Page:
Although the individual studies showed that ERAS programs were associated with shorter primary and total hospital length of stay, we chose not to pool these data for statistical reasons and thus cannot provide further evidence for these outcomes. Our review does indicate, however, that ERAS programs are associated with reduced total complications. Furthermore, it is also difficult to draw conclusions regarding reductions in mortality and readmission, as the pooling of these outcomes was still underpowered. There is some evidence to suggest that ERAS programs are better than traditional perioperative care, but a larger randomized controlled trial is necessary. This study, with more rigorous methodology, is required to more clearly define components for ERAS programs as well as assess more clinically relevant endpoints.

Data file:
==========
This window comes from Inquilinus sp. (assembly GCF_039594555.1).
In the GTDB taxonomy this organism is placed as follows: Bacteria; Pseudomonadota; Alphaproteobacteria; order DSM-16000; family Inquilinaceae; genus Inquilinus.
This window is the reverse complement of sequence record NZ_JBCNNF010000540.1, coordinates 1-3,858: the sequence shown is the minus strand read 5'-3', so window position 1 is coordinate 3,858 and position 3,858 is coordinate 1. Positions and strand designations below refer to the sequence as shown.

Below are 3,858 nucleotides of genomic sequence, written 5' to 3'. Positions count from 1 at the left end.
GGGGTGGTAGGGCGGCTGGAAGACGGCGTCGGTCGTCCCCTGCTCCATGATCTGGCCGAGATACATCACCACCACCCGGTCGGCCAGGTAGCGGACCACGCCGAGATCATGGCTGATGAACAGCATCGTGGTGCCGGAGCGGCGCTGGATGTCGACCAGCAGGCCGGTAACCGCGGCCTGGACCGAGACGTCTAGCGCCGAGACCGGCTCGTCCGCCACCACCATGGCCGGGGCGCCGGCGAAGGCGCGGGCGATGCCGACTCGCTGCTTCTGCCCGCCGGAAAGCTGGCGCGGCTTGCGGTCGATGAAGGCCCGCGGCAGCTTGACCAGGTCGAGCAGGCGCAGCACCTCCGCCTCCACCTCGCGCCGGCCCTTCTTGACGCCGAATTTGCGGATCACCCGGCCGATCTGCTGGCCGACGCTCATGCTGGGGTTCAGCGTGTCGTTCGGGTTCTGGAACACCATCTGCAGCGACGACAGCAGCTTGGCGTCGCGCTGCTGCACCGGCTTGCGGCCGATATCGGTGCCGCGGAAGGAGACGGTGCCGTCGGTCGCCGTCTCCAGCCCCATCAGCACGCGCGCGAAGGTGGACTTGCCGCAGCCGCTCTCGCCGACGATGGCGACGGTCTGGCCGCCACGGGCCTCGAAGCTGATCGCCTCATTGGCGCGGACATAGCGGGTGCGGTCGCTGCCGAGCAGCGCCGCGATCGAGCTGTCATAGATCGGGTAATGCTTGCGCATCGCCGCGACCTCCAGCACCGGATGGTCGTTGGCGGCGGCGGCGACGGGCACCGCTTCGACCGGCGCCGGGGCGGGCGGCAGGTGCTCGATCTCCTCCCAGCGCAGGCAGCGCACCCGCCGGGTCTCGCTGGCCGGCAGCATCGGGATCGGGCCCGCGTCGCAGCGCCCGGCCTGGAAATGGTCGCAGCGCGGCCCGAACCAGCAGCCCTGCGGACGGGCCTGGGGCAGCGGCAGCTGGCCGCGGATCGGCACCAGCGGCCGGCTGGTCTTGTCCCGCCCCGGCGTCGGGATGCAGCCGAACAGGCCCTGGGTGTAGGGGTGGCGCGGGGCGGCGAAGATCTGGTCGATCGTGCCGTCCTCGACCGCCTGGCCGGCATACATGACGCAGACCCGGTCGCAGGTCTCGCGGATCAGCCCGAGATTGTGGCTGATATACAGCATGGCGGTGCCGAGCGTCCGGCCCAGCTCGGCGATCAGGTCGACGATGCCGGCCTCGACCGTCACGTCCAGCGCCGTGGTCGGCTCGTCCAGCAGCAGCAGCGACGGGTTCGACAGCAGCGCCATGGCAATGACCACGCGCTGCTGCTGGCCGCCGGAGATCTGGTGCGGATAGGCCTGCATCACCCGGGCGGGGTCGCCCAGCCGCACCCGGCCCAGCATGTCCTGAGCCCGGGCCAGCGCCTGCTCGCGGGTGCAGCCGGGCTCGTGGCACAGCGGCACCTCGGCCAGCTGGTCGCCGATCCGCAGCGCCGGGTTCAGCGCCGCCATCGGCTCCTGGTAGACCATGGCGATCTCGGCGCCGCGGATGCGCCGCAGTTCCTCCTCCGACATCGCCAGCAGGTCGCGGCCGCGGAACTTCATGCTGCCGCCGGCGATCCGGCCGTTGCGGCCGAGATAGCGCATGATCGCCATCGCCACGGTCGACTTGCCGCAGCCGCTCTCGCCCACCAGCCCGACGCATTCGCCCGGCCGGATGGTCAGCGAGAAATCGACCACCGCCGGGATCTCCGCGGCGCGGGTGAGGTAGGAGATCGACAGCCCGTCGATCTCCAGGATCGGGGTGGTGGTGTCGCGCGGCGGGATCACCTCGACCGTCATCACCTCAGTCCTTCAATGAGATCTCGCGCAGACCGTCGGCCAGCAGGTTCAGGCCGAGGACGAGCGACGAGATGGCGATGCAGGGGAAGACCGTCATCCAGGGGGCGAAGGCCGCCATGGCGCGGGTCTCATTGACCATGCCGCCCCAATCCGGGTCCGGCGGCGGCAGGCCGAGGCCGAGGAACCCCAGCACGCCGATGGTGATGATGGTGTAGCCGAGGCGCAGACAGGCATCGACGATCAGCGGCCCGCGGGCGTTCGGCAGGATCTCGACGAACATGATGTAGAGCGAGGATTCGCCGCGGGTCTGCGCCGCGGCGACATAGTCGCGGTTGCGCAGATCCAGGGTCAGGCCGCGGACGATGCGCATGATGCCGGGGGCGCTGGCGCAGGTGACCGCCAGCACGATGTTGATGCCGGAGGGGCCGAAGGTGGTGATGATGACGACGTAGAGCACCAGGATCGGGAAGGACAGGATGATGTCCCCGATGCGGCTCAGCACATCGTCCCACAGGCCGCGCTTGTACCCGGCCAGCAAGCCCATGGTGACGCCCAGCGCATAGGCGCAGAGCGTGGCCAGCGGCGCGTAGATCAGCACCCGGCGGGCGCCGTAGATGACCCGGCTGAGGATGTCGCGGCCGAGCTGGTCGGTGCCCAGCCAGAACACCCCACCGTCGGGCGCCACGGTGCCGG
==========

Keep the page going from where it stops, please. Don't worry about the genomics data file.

Acknowledgments

The authors would like to thank Dr. Prakesh Shah, Department of Pediatrics, University of Toronto, for his input during the conduct of the systematic review and preparation of the manuscript and Dr. Joseph Beyene, Department of Medicine, University of Toronto and Population Health Sciences Research Institute, Hospital for Sick Children for his input during the statistical analysis.

Copyright information

© The Society for Surgery of the Alimentary Tract 2009